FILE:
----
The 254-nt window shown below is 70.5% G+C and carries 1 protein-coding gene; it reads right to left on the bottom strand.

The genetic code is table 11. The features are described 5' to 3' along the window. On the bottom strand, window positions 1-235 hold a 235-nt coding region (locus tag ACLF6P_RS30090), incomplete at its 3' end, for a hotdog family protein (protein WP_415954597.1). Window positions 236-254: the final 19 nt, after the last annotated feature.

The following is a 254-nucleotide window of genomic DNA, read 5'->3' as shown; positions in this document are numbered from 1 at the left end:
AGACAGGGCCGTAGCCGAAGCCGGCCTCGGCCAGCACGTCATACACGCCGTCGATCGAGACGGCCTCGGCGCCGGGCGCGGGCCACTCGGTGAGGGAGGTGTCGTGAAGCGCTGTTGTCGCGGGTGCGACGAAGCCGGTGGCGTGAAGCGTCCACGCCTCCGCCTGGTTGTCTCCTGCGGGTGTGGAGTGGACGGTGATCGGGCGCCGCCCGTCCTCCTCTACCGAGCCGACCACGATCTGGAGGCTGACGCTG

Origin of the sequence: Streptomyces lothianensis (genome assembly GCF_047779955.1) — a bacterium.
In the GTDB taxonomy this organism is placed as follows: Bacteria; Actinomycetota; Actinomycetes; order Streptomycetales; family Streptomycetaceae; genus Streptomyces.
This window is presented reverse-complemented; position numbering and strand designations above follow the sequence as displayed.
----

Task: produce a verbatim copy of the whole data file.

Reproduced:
The 254-nt window shown below is 70.5% G+C and carries 1 protein-coding gene; it reads right to left on the bottom strand.

The genetic code is table 11. The features are described 5' to 3' along the window. On the bottom strand, window positions 1-235 hold a 235-nt coding region (locus tag ACLF6P_RS30090), incomplete at its 3' end, for a hotdog family protein (protein WP_415954597.1). Window positions 236-254: the final 19 nt, after the last annotated feature.

The following is a 254-nucleotide window of genomic DNA, read 5'->3' as shown; positions in this document are numbered from 1 at the left end:
AGACAGGGCCGTAGCCGAAGCCGGCCTCGGCCAGCACGTCATACACGCCGTCGATCGAGACGGCCTCGGCGCCGGGCGCGGGCCACTCGGTGAGGGAGGTGTCGTGAAGCGCTGTTGTCGCGGGTGCGACGAAGCCGGTGGCGTGAAGCGTCCACGCCTCCGCCTGGTTGTCTCCTGCGGGTGTGGAGTGGACGGTGATCGGGCGCCGCCCGTCCTCCTCTACCGAGCCGACCACGATCTGGAGGCTGACGCTG

Origin of the sequence: Streptomyces lothianensis (genome assembly GCF_047779955.1) — a bacterium.
In the GTDB taxonomy this organism is placed as follows: Bacteria; Actinomycetota; Actinomycetes; order Streptomycetales; family Streptomycetaceae; genus Streptomyces.
This window is presented reverse-complemented; position numbering and strand designations above follow the sequence as displayed.